Since plastics have been engineered to last, the breakdown rates are incredibly long. Nylon fishing line lasts some 600 years, plastic bottles last 400 years, and plastic straws last 200 years.
“A child’s diaper can be around for 400 to 500 years—five to six times the child’s lifespan,” Scott said. “Even if we stopped producing plastics now, because of these legacy products, we would still have a plastic waste problem for many decades.”
What they absorb
Plastics act as sponges, absorbing all kinds of contaminants in the environment. In 2020, Scott and collaborators at the Annis Water Resources Institute submerged samples of different types of plastic for three months in Muskegon Lake in Michigan.
Findings showed that many pollutants such as polyaromatic hydrocarbons (PAHs), polychlorinated biphenyls (PCBs), and even pesticides concentrate on these materials at hundreds of times the background levels.
The group also found a group of chemicals, per- and polyfluoroalkyl substances (PFAS), can stick to microplastics submerged in lake water. PFASs are human-made chemicals used in products such as non-stick cookware, cleaning supplies, and food packaging. Their stability and water and oil resistance are useful for various products, but the PFASs don’t break down readily in the environment or in humans, causing potential adverse health effects.
Scott’s team also tested PFAS adsorption on plastic in the laboratory, without the presence of organic matter such as biofilms. In the laboratory, the amount of PFASs that was absorbed into the microplastics was small (about 25%), yet the lake-exposed samples showed 600 times more PFASs were attached to the microplastics compared with those in the laboratory tests.
“We found only small concentrations of PFASs, but what was interesting was the discovery that they don’t stick to the plastic,” Scott said. “We believe that they stick to a biofilm of organic material that develops over time on the plastic from the lake environment.”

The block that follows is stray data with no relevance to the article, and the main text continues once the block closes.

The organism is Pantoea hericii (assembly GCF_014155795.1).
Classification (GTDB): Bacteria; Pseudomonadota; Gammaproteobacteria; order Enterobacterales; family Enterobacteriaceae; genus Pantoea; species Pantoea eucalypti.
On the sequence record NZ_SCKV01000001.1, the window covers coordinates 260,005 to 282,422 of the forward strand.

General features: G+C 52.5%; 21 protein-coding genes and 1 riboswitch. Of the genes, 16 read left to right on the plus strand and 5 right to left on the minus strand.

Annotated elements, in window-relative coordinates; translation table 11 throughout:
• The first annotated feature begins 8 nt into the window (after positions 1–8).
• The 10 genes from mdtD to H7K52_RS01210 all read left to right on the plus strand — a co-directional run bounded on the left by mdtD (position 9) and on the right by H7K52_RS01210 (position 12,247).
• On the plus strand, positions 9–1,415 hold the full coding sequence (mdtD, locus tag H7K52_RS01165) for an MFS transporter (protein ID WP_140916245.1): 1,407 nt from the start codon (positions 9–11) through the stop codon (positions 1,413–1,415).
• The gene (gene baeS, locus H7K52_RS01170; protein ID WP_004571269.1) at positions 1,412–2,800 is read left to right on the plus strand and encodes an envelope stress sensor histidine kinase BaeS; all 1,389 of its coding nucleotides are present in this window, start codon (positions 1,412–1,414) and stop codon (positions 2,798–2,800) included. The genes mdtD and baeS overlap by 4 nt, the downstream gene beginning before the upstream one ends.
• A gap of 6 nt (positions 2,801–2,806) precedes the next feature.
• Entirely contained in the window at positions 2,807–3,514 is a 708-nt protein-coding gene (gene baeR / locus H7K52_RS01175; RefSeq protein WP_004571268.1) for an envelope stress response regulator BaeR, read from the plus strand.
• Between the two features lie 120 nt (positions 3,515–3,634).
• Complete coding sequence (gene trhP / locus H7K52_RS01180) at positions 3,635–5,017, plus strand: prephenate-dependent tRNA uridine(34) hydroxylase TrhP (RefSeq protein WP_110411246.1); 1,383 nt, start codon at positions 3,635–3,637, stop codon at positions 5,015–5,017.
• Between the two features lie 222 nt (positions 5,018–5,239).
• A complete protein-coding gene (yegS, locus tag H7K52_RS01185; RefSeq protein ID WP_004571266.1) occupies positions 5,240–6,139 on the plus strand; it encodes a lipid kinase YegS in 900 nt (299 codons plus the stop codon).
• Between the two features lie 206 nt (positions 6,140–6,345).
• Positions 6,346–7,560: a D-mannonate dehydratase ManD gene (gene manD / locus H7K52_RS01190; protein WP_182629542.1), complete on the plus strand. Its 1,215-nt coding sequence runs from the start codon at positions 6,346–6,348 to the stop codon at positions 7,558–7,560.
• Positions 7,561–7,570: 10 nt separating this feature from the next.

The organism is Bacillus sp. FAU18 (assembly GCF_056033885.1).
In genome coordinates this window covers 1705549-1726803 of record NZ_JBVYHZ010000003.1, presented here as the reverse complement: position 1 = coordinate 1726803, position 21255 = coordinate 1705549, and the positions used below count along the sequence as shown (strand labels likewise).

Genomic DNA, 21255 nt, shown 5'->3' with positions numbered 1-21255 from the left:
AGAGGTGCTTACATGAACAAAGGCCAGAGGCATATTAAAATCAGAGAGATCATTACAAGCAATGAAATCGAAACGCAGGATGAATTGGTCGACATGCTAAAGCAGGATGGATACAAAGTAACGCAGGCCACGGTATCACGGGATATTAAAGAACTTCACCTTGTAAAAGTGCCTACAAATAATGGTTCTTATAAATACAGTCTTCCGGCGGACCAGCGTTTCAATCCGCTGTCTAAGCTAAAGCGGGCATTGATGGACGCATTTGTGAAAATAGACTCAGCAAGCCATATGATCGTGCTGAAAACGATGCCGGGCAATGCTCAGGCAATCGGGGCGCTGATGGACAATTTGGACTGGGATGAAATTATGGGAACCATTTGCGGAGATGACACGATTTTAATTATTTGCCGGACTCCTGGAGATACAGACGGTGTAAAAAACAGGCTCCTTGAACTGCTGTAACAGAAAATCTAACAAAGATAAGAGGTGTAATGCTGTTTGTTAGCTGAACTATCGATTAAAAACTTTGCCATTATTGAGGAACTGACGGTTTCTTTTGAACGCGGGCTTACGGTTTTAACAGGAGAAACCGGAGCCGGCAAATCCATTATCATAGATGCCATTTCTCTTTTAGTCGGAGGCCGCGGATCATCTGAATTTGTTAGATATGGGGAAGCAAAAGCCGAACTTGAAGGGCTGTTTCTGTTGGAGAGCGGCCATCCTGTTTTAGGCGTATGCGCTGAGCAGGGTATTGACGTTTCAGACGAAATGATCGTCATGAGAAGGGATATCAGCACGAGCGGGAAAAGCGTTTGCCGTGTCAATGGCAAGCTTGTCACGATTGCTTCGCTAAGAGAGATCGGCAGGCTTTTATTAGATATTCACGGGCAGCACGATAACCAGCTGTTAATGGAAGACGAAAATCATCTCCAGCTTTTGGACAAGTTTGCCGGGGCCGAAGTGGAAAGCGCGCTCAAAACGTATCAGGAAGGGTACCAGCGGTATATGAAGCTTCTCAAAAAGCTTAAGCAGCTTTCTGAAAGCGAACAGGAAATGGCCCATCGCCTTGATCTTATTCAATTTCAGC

To understand microplastics and make accurate comparisons of plastic size and concentrations, researchers need to use a standardized method of detection limits. The National Oceanic and Atmospheric Administration (NOAA) developed a method in 2015, which was designed to measure large plastic debris in surface water and on beaches.
The smallest size detected through this process is 300 micrometers, which does not account for microplastics that are small enough to cross biological membranes.
“We needed to push the detection limits to measure smaller microplastics,” Scott said. “If we use the NOAA method, we’ll underestimate the amount of microplastics in a sample.
In 2020, Scott and Lee Green, ISTC chemist, developed a way to count microplastics down to the size of 20 micrometers, sizes that would have been missed by the NOAA standard.
Another challenge was to find a standardized way to report findings. Estimating the number of plastic particles per liter wasn’t accurate because the particles can further break down during the estimation process. Instead, Scott and his team applied a detailed analysis of particle dimensions to estimate its mass.
What happens to them from the landfill to the treatment plant
Microplastics might be everywhere, but the hotspots are landfills. Plastic breaks down in landfills and becomes more mobile. Leachate, or water and waste from the landfill, is piped to wastewater treatment plants (WWTP), which are not designed to handle microplastics.